Panelists answer question from Pallavi Saluja, Editor, Bar & Bench on contempt jurisdiction.

Arvind Datar notes that the Supreme Court has not been consistent in the exercise of its contempt jurisdiction.

Prof Mehta also comments that Pakistan's legal profession was much more active in combatting an executive overreach than the mightiest legal profession in the world - the Indian legal profession.

If the Supreme Court is the culprit and the legal fraternity doesn't up - when the legal profession does not display in public a commitment to basic Constitutional law - that damages the rule of law more than an erroneous judgement: Prof Mehta

Prof Mehta adds that senior legal counsels create a disproportional effect on influencing a legal culture, more than even judges sometimes.

When the top echelons of the legal profession institutionalise a culture which allows short shifts in Constitutional law, it legitimises a broader culture of impunity one way or another, Prof Mehta says.

Prof Mehta speaks on lawyers influence the rule of law and the sanctity attached to it.

Pratap Bhanu Mehta speaking at the Webinar
Pratap Bhanu Mehta speaking at the Webinar

No other profession can take the lead on this than the legal profession, he says.

Arvind Datar adds that it is time that clear rules be laid down for the filing of PILs.

Senior Advocate Arvind Datar speaking at the Webinar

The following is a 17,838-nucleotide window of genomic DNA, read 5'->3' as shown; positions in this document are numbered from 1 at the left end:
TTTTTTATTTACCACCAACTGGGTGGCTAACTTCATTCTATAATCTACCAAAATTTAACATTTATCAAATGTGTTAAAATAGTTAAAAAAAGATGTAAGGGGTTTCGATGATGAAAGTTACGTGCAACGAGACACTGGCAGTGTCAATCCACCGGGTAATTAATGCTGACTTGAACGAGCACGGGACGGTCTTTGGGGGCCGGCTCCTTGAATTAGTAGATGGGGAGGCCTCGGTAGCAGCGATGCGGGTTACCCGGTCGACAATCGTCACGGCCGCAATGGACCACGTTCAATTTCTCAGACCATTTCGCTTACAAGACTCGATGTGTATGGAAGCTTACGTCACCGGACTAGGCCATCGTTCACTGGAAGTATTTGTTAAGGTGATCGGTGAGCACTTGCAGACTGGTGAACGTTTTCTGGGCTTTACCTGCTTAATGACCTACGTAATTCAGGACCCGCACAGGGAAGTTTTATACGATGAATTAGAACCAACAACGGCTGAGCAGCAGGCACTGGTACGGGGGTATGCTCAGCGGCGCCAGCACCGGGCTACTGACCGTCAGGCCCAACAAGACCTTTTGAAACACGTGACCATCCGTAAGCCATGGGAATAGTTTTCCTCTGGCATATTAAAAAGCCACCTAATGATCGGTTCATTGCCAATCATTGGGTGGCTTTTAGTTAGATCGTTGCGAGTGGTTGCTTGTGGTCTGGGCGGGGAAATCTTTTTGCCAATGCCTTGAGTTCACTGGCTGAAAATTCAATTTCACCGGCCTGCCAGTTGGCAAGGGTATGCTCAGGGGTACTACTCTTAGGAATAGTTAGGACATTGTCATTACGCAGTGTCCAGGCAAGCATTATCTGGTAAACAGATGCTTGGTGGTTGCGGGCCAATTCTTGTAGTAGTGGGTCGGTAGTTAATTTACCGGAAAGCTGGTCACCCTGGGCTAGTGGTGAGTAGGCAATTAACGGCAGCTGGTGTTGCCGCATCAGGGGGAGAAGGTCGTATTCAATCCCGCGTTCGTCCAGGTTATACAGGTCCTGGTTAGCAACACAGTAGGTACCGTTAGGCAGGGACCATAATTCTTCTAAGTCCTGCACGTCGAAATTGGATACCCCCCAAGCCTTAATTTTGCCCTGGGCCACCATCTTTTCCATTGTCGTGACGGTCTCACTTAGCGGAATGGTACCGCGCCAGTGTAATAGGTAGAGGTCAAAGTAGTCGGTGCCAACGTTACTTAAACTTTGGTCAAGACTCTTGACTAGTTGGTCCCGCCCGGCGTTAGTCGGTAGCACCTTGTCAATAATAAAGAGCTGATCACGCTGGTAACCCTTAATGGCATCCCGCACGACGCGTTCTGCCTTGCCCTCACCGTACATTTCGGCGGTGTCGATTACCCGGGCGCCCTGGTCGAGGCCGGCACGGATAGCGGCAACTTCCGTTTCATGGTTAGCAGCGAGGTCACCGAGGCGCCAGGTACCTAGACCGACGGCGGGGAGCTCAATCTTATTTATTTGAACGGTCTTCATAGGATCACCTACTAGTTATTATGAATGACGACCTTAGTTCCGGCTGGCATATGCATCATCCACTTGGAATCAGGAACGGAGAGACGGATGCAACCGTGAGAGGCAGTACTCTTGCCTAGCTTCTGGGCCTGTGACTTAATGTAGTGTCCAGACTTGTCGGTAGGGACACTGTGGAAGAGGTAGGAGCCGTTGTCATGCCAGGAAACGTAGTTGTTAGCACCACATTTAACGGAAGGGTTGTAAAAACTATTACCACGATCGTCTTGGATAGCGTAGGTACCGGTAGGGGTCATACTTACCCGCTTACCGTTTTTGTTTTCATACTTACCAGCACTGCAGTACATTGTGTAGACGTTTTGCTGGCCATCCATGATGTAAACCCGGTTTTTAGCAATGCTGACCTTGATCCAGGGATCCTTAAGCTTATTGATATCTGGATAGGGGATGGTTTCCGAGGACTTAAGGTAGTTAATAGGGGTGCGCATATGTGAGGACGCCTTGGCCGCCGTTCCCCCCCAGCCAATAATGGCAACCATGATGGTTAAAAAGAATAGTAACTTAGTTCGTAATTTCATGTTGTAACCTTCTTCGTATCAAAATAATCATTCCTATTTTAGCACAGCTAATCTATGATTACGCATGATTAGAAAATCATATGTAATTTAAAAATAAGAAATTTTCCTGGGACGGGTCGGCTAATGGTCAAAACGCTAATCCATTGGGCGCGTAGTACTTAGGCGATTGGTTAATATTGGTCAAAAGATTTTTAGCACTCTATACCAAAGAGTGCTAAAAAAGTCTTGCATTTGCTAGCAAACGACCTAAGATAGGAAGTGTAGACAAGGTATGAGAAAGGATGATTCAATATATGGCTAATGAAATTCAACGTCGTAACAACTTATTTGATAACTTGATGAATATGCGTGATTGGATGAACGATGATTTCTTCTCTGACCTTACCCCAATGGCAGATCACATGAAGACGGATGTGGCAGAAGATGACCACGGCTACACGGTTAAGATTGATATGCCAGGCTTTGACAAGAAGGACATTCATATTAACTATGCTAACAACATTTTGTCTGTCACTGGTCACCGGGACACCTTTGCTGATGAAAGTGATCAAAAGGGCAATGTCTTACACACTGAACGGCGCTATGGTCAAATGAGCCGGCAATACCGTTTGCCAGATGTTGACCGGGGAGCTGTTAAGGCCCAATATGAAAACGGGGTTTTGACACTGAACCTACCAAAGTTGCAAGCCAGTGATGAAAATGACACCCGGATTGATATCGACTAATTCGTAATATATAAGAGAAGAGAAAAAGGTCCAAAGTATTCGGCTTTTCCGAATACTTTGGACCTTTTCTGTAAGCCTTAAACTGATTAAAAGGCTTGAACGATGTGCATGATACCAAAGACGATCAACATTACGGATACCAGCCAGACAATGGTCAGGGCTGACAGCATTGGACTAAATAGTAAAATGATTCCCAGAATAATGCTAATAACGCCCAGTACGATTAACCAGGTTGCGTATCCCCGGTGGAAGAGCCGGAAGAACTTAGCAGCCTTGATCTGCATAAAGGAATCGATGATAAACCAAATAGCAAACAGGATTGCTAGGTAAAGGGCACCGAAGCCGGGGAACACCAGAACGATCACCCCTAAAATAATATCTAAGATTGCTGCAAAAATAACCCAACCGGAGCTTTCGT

Senior Advocate Arvind Datar speaking at the Webinar

Courts are not prepared to pass laws on aspects that have large ramifications: Arvind Datar

To illustrate where the Court has gone beyond its powers, Datar cites the BCCI case and Supreme Court imposing Diesal cess.

"It has gone out of hand."

The discretionary behaviour by the wings of the State, especially the courts, has effectively negated all the basic rules, Prof Mehta says, adding that there is:

  • no integrity

  • no predictability

  • no sense of where stare decisis applies and where it does not

Right now I cannot, in good conscience tell you what Indian Constitutional law is: Prof Mehta

He adds that he is often surprised when lawyers and judges profess to know what it is.

Prof Mehta adds that there are 2-3 long term causes for the growth of executive power, for instance

1. National Security Interests

Prof Mehta observes that it is difficult for the parliament and the courts to interfere when the State acts citing national security interests.

He refers to the fact that we have sedition law, UAPA - the fact that the State can do anything in J&K without the interference of the Parliament and the courts.